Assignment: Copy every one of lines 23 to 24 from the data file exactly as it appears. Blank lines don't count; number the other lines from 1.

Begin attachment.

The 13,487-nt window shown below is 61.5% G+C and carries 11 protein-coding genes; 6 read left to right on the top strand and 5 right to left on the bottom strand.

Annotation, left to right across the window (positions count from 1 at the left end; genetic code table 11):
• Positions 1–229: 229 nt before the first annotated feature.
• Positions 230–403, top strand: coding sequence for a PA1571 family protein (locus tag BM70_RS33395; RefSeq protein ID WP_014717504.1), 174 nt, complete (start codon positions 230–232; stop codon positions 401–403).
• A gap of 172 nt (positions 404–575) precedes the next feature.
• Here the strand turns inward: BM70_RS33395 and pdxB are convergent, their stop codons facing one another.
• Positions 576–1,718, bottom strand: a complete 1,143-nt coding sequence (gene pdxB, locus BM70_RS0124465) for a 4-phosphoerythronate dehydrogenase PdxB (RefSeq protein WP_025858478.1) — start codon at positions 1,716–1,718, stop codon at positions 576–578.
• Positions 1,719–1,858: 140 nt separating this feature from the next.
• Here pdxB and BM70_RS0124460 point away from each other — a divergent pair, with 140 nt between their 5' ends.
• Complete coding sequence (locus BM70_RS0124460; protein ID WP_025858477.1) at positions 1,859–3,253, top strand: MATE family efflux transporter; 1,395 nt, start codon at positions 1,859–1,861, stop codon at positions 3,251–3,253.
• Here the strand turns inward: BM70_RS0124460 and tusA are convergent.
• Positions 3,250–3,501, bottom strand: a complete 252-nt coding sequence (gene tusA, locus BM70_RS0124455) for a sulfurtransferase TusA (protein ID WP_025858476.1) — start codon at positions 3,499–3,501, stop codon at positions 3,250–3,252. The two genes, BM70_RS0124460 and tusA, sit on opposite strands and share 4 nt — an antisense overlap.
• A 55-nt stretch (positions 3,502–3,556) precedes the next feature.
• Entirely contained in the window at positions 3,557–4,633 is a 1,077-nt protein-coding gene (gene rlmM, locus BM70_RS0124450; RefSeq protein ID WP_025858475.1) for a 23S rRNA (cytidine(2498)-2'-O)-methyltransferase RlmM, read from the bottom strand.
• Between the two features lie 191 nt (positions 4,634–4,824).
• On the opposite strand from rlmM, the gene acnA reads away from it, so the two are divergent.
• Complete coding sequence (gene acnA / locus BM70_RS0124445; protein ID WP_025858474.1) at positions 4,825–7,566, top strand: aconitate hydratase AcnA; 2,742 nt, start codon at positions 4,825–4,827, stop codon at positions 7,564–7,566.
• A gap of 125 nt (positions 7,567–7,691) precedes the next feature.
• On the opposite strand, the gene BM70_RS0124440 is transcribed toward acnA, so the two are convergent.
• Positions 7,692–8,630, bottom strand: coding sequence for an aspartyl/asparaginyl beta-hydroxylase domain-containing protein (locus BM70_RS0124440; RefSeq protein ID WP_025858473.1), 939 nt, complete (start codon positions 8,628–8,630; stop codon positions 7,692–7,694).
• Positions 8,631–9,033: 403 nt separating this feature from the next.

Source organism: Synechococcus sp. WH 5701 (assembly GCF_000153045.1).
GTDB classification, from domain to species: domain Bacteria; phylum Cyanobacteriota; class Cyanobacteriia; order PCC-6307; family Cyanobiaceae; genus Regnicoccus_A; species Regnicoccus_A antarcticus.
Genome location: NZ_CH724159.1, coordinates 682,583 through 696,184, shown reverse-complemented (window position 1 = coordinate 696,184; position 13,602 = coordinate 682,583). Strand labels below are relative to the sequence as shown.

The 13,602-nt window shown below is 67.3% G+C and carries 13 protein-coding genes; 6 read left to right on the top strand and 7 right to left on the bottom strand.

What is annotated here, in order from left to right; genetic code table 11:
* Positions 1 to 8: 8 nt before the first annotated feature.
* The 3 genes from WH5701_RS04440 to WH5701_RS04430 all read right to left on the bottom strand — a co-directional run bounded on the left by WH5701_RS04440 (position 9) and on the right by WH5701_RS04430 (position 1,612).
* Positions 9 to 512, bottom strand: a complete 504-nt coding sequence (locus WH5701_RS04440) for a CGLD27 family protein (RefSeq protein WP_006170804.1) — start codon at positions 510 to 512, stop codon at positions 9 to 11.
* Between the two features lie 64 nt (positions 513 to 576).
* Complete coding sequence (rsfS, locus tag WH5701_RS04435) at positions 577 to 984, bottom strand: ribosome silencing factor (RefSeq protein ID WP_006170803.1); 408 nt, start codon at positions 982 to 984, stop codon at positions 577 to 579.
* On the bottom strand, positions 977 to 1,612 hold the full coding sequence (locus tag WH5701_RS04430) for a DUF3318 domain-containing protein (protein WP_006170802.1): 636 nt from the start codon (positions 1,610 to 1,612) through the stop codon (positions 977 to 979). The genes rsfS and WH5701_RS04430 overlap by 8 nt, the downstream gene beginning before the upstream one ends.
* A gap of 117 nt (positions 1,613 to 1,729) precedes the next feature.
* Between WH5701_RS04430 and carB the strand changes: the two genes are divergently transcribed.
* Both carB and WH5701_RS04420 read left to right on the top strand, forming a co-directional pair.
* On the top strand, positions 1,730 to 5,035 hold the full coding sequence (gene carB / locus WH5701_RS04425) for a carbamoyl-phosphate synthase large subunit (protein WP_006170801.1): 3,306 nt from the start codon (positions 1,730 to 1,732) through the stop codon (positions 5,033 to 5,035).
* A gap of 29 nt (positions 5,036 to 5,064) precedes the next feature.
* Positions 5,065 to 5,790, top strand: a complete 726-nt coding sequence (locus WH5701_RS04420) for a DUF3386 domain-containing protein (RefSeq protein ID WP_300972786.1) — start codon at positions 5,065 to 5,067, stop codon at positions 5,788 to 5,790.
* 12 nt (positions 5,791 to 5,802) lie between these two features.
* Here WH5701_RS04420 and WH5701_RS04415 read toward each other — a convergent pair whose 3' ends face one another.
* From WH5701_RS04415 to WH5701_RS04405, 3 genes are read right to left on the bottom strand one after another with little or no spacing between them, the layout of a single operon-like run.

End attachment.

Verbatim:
GTDB classification, from domain to species: domain Bacteria; phylum Cyanobacteriota; class Cyanobacteriia; order PCC-6307; family Cyanobiaceae; genus Regnicoccus_A; species Regnicoccus_A antarcticus.
Genome location: NZ_CH724159.1, coordinates 682,583 through 696,184, shown reverse-complemented (window position 1 = coordinate 696,184; position 13,602 = coordinate 682,583). Strand labels below are relative to the sequence as shown.